URL: http://
He probably should have said that then, Mithras. Instead he proclaimed the decision-making power lies with "newspaper editors":
I think he was talking about the decision whether to publish the story or not, but the ellipses make it hard to tell.
 
Written By: Ugh
URL: http://
Ever since Sept. 11, the Bush administration has taken the necessity of heightened vigilance against terrorism and turned it into a rationale for an extraordinarily powerful executive branch, exempt from the normal checks and balances of our system of government. It has created powerful new tools of surveillance and refused, almost as a matter of principle, to use normal procedures that would acknowledge that either Congress or the courts have an oversight role.
And with all those creative writers, they couldn’t publish a story that dealt with these issues, without divulging our methodology???
 
Written By: Keith, Indy
URL: http://
It has created powerful new tools of surveillance and refused, almost as a matter of principle, to use normal procedures that would acknowledge that either Congress or the courts have an oversight role
Such as? Because it seems to me that this program and the NSA program BOTH had congressional oversight.

Strawman argument erected by a paper that knows it stepped in it
 
Written By: shark
URL: http://
Can we impeach Keller now?
 
Written By: the wolf
URL: http://gabbleratchet.blogspot.com
Imperial President - meet Imperial Newsman.

 
Written By: looker
URL: http://
Really? Constitutional system? Tell me, under that Constitutional system, who elected them to make those decisions?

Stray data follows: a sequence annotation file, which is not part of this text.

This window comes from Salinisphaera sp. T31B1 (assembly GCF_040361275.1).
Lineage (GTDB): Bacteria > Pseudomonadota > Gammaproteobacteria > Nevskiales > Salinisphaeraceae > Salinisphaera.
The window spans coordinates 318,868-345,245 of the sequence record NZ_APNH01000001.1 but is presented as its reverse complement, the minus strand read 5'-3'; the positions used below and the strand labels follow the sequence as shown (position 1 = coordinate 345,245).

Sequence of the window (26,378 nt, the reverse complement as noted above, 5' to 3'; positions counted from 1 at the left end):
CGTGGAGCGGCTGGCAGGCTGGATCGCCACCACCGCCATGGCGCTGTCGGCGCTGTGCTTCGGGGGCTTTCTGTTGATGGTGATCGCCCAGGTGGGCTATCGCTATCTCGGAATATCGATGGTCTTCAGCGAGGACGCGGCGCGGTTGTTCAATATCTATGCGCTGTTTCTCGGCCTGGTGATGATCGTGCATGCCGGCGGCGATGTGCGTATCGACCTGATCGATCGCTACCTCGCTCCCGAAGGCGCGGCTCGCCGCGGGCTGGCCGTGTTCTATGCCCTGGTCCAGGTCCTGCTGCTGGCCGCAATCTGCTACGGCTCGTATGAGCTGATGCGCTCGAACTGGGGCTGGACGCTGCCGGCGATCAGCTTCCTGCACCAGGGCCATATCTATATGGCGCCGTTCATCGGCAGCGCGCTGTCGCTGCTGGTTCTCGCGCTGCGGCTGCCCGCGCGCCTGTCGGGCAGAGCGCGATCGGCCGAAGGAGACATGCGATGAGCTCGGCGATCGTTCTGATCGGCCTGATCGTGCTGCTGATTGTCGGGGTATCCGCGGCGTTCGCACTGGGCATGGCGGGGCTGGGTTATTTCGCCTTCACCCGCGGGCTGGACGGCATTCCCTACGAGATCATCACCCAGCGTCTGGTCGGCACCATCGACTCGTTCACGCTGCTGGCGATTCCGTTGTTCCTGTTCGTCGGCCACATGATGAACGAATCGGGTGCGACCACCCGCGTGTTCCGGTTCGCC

Umm, ours, the first amendment.

"Congress shall make no law respecting an establishment of religion, or prohibiting the free exercise thereof; or abridging the freedom of speech, or of the press; or the right of the people peaceably to assemble, and to petition the Government for a redress of grievances."

If the New York Times knows about something then we need to assume that the terrorists do to. All too often the "top secret" classification is used to hide incompetence and malfeasance. The only people kept in the dark when the NYT protects the administration is US.
 
Written By: cindyb
URL: http://
Umm, ours, the first amendment.

"Congress shall make no law respecting an establishment of religion, or prohibiting the free exercise thereof; or abridging the freedom of speech, or of the press; or the right of the people peaceably to assemble, and to petition the Government for a redress of grievances."
Please show me in there where it says the press is elected to make national security decisions. Or where it says the press cannot be prosecuted for breaking established law?

The press is not "more equal" than any individual citizen.